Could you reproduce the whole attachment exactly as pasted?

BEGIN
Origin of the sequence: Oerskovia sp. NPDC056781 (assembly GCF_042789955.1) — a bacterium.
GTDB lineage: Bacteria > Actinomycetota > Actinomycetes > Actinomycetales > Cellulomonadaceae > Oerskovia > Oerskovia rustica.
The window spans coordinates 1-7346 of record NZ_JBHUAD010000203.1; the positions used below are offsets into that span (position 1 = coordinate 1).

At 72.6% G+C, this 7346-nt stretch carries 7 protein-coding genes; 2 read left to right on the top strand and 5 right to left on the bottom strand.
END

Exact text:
Origin of the sequence: Oerskovia sp. NPDC056781 (assembly GCF_042789955.1) — a bacterium.
GTDB lineage: Bacteria > Actinomycetota > Actinomycetes > Actinomycetales > Cellulomonadaceae > Oerskovia > Oerskovia rustica.
The window spans coordinates 1-7346 of record NZ_JBHUAD010000203.1; the positions used below are offsets into that span (position 1 = coordinate 1).

At 72.6% G+C, this 7346-nt stretch carries 7 protein-coding genes; 2 read left to right on the top strand and 5 right to left on the bottom strand.